Experiment 1. Excellent survival of most cultivars occurred in the shade of honey locusts in the well-drained, amended soil. Losses were attributed principally to invasion of Phytophthora root rot, especially in 'PJM Compact'*. Several other cultivars, especially large-leaf types, also sustained stem dieback from cankers. Plant condition and flowering of 25 of the original 38 cultivars planted were recorded over four years (Table 1). Best survival and plant growth occurred for 'Aglo'*, 'Anna H. Hall', 'Belle Heller', 'Catawbiense Album', 'Chionoides', 'Lodestar', 'Olga Mezitt', PJM group, 'PJM Elite', 'Roseum Pink'*, 'Vernus', and 'Windbeam'
Although large-leaf types grew and set abundant flower buds, not all buds opened well because of desiccation very typical of the winter injury that can occur in our continental climate. However, 'Lodestar', 'Nova Zembla', and 'Roseum Pink'* flowered most consistently. 'Belle Heller' and a few others flowered prematurely in the fall, if warm weather returned after the first killing frost. Rhododendron yakushimanum and hybrids, although heat tolerant, were a bit too tender for the severe winter of 1989-90. Low temperatures reached -18"F and -19°F on December 22 and 23, 1989, respectively.
Lepidote types such as 'Aglo'*, 'Olga Mezitt', and 'Windbeam' performed quite well and bloomed profusely. This agrees with recent work by Hawke (1991) at the Chicago Botanic Garden, where much success with lepidotes such as 'Windbeam' occurred in full sun with temperatures ranging from -26°F to 103°F.
|Table 1. Survival, condition, and flowering of Rhododendron cultivars 1|
|No. Surv.||Plant condition 2||Flowering 2||Begin Flower Date|
|Anna H. Hall||3/3||7.7||5.5||5.7||6.0||0||1||0||0||0.3||5-1|
|Boule de Neige||3/1||8.7||4.3||6.0||4.0||8.0||0||0||0||2.1||5-11|
|yaku x Vulcan||3/2||8.1||4.3||died||-||0||0||-||-||0|
|1 Planted spring, 1986, in amended soil under partial shade, survivors out of possible 3 or 4 planted.|
|2 Rated on scale of 0-9 w/9 = best condition, and most flowers.|
Because several cultivars survived and flowered under the partial shade of honey locusts, a more severe test was performed to evaluate heat tolerance in a range of conditions from full sun to shade in sites typical of residential structures. Many plants on the south, southwest, and other hot exposures were lost in 1988 during an unusually hot summer. Even after all losses were replaced in 1989, the hotter locations, where temperatures reached near 118°F (48°C) against the buildings, proved too much for these shrubs. Many survived the cooler locations of north, northeast, and even northwest which was quite sunny in late afternoon.
Figure 2. Flowering of 'PJM Victor' (left) after -18F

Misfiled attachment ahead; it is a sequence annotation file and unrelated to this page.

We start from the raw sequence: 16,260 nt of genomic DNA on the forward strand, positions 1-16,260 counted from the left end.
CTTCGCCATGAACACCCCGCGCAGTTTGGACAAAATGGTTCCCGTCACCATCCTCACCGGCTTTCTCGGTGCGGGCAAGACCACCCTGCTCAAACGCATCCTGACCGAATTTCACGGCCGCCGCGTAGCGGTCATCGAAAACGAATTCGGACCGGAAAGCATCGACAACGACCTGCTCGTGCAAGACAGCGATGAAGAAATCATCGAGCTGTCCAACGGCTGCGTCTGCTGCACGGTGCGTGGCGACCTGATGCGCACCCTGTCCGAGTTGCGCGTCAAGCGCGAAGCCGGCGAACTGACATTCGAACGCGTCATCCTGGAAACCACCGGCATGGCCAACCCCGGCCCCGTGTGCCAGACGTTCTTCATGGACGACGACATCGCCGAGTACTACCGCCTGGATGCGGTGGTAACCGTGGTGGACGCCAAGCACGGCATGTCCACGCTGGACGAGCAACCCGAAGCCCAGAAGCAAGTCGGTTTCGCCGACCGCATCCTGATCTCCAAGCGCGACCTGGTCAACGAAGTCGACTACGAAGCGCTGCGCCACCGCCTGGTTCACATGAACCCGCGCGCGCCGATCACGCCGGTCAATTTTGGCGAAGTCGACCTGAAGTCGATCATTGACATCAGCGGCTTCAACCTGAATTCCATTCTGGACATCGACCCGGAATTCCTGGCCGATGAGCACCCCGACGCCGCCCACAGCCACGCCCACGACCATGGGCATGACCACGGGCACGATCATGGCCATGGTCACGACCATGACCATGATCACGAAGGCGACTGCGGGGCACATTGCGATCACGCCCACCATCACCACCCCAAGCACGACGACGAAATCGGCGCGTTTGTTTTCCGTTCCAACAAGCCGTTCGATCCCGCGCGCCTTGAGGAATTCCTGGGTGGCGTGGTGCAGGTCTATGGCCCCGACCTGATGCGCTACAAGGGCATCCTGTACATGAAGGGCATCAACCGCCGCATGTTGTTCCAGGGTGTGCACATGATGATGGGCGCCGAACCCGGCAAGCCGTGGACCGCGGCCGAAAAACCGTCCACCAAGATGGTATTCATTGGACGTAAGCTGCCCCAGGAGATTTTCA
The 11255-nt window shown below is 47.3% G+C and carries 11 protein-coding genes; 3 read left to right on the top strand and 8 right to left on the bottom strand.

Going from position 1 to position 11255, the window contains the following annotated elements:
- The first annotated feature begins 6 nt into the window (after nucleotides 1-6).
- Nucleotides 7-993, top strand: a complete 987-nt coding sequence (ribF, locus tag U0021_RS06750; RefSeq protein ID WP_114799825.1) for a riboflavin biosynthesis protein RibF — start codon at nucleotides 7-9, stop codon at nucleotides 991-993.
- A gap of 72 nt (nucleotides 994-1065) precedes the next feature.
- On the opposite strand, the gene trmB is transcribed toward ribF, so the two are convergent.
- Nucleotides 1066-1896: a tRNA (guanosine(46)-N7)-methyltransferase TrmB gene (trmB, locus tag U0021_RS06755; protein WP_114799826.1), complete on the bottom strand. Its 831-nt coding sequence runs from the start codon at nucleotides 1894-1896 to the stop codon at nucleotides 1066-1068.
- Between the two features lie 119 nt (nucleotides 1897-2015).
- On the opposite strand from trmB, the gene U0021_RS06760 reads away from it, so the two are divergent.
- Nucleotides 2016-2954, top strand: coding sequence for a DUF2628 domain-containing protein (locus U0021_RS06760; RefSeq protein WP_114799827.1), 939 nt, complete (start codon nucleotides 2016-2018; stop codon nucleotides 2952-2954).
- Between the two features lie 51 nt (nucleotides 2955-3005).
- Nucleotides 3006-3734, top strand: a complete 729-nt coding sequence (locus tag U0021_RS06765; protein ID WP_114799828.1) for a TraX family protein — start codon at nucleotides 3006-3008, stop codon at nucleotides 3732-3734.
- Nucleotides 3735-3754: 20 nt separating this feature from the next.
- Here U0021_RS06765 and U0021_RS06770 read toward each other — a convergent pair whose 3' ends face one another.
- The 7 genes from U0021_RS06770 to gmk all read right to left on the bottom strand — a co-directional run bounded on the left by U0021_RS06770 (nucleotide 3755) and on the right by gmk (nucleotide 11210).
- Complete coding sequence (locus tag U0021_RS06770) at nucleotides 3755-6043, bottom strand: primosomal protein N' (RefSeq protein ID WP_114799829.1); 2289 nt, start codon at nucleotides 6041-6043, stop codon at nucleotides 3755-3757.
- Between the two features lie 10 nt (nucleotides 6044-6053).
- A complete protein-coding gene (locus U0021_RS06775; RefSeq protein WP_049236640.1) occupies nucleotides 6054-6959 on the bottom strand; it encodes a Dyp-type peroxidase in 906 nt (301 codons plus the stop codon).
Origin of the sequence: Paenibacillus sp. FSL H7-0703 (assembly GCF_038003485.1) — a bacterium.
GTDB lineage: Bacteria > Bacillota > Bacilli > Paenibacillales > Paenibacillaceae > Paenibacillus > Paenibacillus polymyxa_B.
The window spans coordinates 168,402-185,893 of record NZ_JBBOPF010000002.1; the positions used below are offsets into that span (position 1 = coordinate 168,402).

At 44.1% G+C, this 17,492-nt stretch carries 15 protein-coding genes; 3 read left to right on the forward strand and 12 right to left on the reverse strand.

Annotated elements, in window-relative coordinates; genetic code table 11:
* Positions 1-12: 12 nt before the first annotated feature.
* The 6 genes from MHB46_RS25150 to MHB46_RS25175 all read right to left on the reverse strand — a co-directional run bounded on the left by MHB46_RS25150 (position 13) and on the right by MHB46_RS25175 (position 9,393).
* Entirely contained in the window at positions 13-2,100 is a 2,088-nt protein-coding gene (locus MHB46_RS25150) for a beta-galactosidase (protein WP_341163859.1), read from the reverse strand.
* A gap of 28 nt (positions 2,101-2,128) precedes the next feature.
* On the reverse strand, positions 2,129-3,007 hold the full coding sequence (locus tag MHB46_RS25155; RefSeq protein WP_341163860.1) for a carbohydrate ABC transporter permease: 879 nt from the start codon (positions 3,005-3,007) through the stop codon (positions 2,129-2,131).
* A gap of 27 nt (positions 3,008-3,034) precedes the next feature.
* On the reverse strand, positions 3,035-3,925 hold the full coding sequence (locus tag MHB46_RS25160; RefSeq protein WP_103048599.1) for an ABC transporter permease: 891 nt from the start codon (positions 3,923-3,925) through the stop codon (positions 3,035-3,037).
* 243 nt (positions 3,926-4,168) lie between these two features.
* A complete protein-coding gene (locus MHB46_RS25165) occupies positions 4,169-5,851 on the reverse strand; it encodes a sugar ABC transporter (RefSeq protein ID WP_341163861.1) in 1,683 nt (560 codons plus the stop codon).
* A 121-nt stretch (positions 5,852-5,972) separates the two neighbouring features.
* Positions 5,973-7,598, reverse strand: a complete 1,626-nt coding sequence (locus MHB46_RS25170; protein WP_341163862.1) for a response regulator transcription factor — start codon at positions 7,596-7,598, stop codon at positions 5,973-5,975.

compared to less hardy 'Roseum Elegans' (right).
Best survival and flowering in all locations occurred with 'PJM Victor' (31 out of 36 possible) followed closely by 'Roseum Elegans' with 27 alive after two years, although the latter did not flower well (Fig. 2). More dependable flowering occurred on 'PJM Victor' and 'Molly Fordham'* during 1990 and 1991 (Table 2). 'Molly Fordham'* grew somewhat slower and appeared to be more susceptible to
than 'PJM Victor'. Flowering was best in cooler sites of north, northeast, and northwest exposures, as with most other cultivars. On west and southwest exposures and even southeast, which proved very hot in the mornings, both 'PJM Victor' and 'Molly Fordham'* flowered (although sparsely); whereas, 'Nova Zembla' and 'Roseum Elegans' frequently set flower buds but did not bloom.
Pressure bomb measurements, which indicated amount of drought stress, were not greatly different among exposures, although the most negative readings (greatest stress expressed as Leafy in Table 2) tended to be on the west and south. As expected, best overall performance occurred in the more sheltered north, northeast and northwest exposures.
|Table 2. Leaf water potential, plant condition and flowering of rhododendron cultivars as affected by landscape exposure 1 .|
|Plant condition 3||Flowering 3|
|(out of 9)||6-12-89||9-23-89||4-2-90||'90||'91|
|1 Average of 3 replications each under 3 exposures for a total of 9 observations each were grouped together to obtain averages.|
|Symbols: NZ= 'Nova Zembla'; PJM = 'PJM Victor'; MF = 'Molly Fordham'* and RE = 'Roseum Elegans'.|
|2 Leaf water potential (ψ) determined by a pressure bomb to measure moisture tension as affected by exposure (less negative numbers indicate less moisture stress).|
|3 Rated on a scale of 0 to 9 w/ 0 = dead and 9 = best condition and most flowering.|
Although the harsh, continental climate of Kansas is quite inhospitable to rhododendrons, these experiments confirmed that several cultivars were tolerant once proper modifications were made. Certain lepidote types obviously survived and flowered better than traditional, large-leaf rhododendrons, although Phytophthora root rot is a serious threat under high temperatures. New hybrids, which include such heat-tolerant species as R. minus var. carolinianum Carolinianum Group Rehd., R. minus var. chapmanii A. Gray, R. dauricum L., R. minus var. minus Michx., or others of similar parentage, offer new hope to growers where climates are not as conducive to traditional, large-leaf rhododendrons.
This research has been supported by a grant from the American Rhododendron Society. Lepidotes were supplied by Weston Nurseries, Hopkinton, Mass., and large leaf types by Greenleaf Nurseries, Park Hill, Okla.
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* Name is unregistered but not in conflict with a registered name.
** Registered name is 'Sammetglut'.
*** "Large-leaf' refers to the larger leaf of the standard rhododendron.